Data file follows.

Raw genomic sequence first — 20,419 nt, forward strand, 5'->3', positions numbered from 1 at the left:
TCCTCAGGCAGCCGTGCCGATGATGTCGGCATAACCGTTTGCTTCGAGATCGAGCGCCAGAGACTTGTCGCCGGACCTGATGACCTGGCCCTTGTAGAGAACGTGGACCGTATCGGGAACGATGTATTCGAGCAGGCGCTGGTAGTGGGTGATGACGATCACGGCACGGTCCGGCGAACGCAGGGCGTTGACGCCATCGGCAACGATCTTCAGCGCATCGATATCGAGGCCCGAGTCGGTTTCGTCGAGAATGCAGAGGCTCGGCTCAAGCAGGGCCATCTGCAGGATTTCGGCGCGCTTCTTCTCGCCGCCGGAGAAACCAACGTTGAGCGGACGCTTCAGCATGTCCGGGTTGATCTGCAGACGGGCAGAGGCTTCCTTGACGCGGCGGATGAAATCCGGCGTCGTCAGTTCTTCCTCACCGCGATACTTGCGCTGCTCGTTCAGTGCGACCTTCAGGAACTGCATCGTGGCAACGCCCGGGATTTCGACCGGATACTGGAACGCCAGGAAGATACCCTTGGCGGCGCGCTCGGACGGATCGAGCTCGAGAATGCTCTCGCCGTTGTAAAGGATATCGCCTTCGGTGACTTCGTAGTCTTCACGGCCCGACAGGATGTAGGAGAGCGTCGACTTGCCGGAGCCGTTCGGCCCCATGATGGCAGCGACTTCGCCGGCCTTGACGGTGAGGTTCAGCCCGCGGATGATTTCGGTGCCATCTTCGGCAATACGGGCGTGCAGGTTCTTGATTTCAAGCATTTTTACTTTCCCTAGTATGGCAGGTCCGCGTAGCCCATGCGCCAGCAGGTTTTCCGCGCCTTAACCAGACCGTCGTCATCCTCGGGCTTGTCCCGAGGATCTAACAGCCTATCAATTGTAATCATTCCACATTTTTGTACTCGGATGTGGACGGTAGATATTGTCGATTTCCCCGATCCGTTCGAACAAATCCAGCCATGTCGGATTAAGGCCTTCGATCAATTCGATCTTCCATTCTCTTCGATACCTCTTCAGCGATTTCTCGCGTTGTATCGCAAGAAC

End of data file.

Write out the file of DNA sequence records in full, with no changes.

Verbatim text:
Raw genomic sequence first — 20,419 nt, forward strand, 5'->3', positions numbered from 1 at the left:
TCCTCAGGCAGCCGTGCCGATGATGTCGGCATAACCGTTTGCTTCGAGATCGAGCGCCAGAGACTTGTCGCCGGACCTGATGACCTGGCCCTTGTAGAGAACGTGGACCGTATCGGGAACGATGTATTCGAGCAGGCGCTGGTAGTGGGTGATGACGATCACGGCACGGTCCGGCGAACGCAGGGCGTTGACGCCATCGGCAACGATCTTCAGCGCATCGATATCGAGGCCCGAGTCGGTTTCGTCGAGAATGCAGAGGCTCGGCTCAAGCAGGGCCATCTGCAGGATTTCGGCGCGCTTCTTCTCGCCGCCGGAGAAACCAACGTTGAGCGGACGCTTCAGCATGTCCGGGTTGATCTGCAGACGGGCAGAGGCTTCCTTGACGCGGCGGATGAAATCCGGCGTCGTCAGTTCTTCCTCACCGCGATACTTGCGCTGCTCGTTCAGTGCGACCTTCAGGAACTGCATCGTGGCAACGCCCGGGATTTCGACCGGATACTGGAACGCCAGGAAGATACCCTTGGCGGCGCGCTCGGACGGATCGAGCTCGAGAATGCTCTCGCCGTTGTAAAGGATATCGCCTTCGGTGACTTCGTAGTCTTCACGGCCCGACAGGATGTAGGAGAGCGTCGACTTGCCGGAGCCGTTCGGCCCCATGATGGCAGCGACTTCGCCGGCCTTGACGGTGAGGTTCAGCCCGCGGATGATTTCGGTGCCATCTTCGGCAATACGGGCGTGCAGGTTCTTGATTTCAAGCATTTTTACTTTCCCTAGTATGGCAGGTCCGCGTAGCCCATGCGCCAGCAGGTTTTCCGCGCCTTAACCAGACCGTCGTCATCCTCGGGCTTGTCCCGAGGATCTAACAGCCTATCAATTGTAATCATTCCACATTTTTGTACTCGGATGTGGACGGTAGATATTGTCGATTTCCCCGATCCGTTCGAACAAATCCAGCCATGTCGGATTAAGGCCTTCGATCAATTCGATCTTCCATTCTCTTCGATACCTCTTCAGCGATTTCTCGCGTTGTATCGCAAGAAC